Chomsky, for his part, does not see our linguistic faculties as having originated from any particular selective pressure, but rather as a sort of fortuitous accident. He bases this view, among other things, on studies which found that recursivity—the ability to embed one clause inside another, as in “the person who was singing yesterday had a lovely voice”—might be the only specifically human component of language. According to the authors of these studies, recursivity originally developed not to help us communicate, but rather to help us solve other problems connected, for example, with numerical quantification or social relations, and humans did not become capable of complex language until recursivity was linked with the other motor and perceptual abilities needed for this purpose. (Thus recursivity would meet the definition of a spandrel offered by Stephen Jay Gould.) According to Chomsky and his colleagues, there is nothing to indicate that this linkage was achieved through natural selection. They believe that it might simply be the result of some other kind of neuronal reorganization.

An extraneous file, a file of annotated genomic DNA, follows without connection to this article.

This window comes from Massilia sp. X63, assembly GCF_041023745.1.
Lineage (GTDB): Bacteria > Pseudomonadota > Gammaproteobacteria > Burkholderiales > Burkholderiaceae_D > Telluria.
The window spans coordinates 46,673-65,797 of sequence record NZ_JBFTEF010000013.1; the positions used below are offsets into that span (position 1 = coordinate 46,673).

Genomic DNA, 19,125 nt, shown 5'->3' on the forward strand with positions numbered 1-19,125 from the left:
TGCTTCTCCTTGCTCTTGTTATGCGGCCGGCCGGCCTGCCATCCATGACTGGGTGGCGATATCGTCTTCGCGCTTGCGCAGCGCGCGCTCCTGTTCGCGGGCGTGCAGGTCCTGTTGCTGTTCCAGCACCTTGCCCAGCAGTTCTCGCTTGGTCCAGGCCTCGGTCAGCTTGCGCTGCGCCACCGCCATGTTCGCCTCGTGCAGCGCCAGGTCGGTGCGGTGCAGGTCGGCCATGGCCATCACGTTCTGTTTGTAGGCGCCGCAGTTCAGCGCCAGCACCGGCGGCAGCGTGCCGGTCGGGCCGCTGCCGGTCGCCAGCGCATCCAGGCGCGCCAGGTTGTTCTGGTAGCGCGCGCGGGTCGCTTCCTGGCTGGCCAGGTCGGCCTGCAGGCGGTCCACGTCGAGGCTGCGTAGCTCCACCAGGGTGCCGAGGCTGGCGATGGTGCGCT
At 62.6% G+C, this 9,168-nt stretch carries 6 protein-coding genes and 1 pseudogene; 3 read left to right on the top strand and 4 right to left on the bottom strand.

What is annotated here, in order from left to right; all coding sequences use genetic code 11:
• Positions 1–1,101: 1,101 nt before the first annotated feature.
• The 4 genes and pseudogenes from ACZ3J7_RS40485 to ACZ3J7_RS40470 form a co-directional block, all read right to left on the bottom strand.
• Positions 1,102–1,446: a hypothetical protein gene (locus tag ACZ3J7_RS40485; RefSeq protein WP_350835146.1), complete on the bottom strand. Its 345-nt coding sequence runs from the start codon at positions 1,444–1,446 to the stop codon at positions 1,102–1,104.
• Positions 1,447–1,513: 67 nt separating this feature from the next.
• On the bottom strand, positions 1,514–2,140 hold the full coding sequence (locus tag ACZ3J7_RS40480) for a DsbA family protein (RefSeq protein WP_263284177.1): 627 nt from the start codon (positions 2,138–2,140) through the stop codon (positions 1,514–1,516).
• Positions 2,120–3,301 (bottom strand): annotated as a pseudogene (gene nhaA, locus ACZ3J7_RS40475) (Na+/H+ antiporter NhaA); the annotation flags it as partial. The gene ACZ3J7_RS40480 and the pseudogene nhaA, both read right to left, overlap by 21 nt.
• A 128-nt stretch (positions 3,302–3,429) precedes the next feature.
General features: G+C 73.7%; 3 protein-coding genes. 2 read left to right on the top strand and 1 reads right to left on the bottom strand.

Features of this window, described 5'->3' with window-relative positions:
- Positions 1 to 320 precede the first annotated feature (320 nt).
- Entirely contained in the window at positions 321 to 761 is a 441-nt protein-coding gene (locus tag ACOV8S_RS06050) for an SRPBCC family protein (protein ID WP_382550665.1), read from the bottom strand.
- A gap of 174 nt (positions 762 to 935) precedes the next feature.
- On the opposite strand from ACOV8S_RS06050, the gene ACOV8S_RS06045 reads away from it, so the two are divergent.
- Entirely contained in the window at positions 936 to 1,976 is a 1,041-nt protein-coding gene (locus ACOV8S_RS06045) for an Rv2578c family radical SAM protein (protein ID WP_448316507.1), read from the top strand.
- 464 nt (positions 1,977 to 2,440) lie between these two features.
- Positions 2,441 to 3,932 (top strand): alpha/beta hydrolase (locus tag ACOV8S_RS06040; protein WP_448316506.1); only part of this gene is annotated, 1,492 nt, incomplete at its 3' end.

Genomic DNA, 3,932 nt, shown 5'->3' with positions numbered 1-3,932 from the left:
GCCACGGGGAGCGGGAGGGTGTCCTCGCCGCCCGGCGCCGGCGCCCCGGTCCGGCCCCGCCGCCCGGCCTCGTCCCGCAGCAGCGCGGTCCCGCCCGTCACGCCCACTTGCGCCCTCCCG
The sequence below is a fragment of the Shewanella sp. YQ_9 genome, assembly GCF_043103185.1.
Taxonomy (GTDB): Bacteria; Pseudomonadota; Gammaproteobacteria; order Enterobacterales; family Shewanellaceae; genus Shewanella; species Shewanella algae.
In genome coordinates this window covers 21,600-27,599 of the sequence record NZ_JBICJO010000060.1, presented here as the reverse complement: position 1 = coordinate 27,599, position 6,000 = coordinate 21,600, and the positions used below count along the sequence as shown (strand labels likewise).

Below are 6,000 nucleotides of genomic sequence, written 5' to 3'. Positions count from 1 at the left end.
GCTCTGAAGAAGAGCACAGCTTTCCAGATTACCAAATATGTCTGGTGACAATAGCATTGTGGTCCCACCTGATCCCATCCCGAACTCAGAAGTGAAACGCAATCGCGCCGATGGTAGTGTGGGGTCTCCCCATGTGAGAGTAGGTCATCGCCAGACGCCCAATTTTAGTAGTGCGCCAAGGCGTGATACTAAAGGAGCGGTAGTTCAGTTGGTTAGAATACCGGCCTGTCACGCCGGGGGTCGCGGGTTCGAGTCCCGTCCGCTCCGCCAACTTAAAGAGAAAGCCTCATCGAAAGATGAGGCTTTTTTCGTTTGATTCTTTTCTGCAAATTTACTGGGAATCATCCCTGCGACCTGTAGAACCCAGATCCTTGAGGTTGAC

In the 1990s, Chomsky’s research focused on what he called the “minimalist program”, which attempted to demonstrate that the brain’s language faculties are the minimum faculties that could be expected, given certain external conditions that are imposed on us independently. In other words, Chomsky began to place less emphasis on something such as a universal grammar embedded in the human brain, and more emphasis on a large number of plastic cerebral circuits. And along with this plasticity would come an infinite number of concepts. The brain would then proceed to associate sounds and concepts, and the rules of grammar that we observe would in fact be only the consequences, or side effects, of the way that language works. Analogously, we can, for example, use rules to describe the way a muscle operates, but these rules do nothing but explain what happens in the muscle; they do not explain the mechanisms that the brain uses to generate these rules.
Criticisms of Chomsky’s theories
Chomsky thus continues to believe that language is “pre-organized” in some way or other within the neuronal structure of the human brain, and that the environment only shapes the contours of this network into a particular language. His approach thus remains radically opposed to that of Skinner or Piaget, for whom language is constructed solely through simple interaction with the environment. This latter, behaviourist model, in which the acquisition of language is nothing but a by-product of general cognitive development based on sensorimotor interaction with the world, would appear to have been abandoned as the result of Chomsky’s theories.